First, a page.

Blackfalds drivers will have to ease up on the gas around town.
Town council passed a major overhaul of its traffic bylaw Tuesday, which introduces a 40 km/h speed limit on most residential streets.
The new speed limit will take effect June 15.
“We want to make sure we’ve got time for education in our community,” said Mayor Richard Poole, adding the town also needs time to change the signs.
“There’s a number of steps we have to do before we’re actually moving forward with it.”
Town chief administrative officer Myron Thompson said they will be rolling out a communication strategy ahead of implementation. A compliance program is then expected to run until Aug. 15, with educational traffic stops and warnings handed out, rather than tickets at the peace officer’s discretion.
Reducing speed limits has been on council’s agenda for a number of years. A 2015 safety assessment of the town showed residents were in favour of a lower maximum speed.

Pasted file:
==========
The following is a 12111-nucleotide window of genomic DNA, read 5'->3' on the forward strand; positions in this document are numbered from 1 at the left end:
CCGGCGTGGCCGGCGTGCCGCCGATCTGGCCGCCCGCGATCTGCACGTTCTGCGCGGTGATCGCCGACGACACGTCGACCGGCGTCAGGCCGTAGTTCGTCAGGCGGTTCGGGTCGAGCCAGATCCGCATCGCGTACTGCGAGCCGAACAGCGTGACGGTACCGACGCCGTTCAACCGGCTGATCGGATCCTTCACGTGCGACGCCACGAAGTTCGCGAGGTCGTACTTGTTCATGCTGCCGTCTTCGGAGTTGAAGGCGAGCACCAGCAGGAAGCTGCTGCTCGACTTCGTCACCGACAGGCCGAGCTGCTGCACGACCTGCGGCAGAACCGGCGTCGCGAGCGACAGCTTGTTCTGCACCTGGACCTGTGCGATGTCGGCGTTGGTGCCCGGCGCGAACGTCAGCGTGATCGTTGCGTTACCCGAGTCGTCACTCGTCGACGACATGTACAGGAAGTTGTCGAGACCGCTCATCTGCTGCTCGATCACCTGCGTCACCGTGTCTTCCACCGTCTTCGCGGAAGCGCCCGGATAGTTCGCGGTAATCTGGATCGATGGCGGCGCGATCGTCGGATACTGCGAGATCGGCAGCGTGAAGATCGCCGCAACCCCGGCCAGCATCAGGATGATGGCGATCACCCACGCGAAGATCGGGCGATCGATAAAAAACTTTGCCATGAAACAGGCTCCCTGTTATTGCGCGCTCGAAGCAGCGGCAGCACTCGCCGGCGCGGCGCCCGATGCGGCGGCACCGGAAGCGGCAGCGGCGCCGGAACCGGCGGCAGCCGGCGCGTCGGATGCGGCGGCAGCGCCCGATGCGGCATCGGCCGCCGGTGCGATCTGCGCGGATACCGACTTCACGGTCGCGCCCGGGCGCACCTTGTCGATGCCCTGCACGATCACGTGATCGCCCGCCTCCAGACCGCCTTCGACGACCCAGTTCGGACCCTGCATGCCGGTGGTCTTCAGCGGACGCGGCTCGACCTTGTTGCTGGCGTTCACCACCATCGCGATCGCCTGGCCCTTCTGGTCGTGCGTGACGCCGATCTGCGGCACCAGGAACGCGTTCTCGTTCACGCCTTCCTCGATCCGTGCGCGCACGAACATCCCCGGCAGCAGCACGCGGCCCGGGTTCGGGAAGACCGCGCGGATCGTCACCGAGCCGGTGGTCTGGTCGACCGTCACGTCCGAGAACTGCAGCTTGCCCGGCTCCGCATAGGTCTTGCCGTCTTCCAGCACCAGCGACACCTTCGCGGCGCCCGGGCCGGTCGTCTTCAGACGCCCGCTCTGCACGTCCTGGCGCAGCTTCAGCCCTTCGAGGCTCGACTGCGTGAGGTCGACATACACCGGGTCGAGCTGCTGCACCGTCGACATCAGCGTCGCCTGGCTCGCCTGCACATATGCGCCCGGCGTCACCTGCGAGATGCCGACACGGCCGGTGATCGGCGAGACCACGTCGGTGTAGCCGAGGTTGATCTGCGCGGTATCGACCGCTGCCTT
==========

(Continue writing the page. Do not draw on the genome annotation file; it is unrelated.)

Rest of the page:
The town’s policing committee took a look at the issue last fall and recommended reducing the speed to 40 km/h on most streets. The existing 30 km/h speed limit would remain in school and playground zones and higher speeds would be kept on major roads.
Another change to the bylaw involved 30 km/h school and playground zone speeds running from 7:30 a.m. to one hour after sunset. Previously, the lower speed started at 8:30 a.m.
“With that entire bylaw, I think we’re going to look at a community that is safer,” said Poole.
Statistics show that collisions at 40 km/h do less damage and cause less severe injuries, especially to pedestrians and cyclists, than at the 50 km/h residential speed limit that is standard in thousands of Canadian communities.
Other municipalities are also looking at reducing speed limits, including Edmonton, where a committee recommendation to go to 40 km/h will be debated next month.
Calgary council wrestled with this issue last fall and ended up voting 8-6 to lower the speed limit from 50 km/h to either 40 km/h or 30 km/h. Transportation staff are expected to bring a report back to council this spring with recommendations.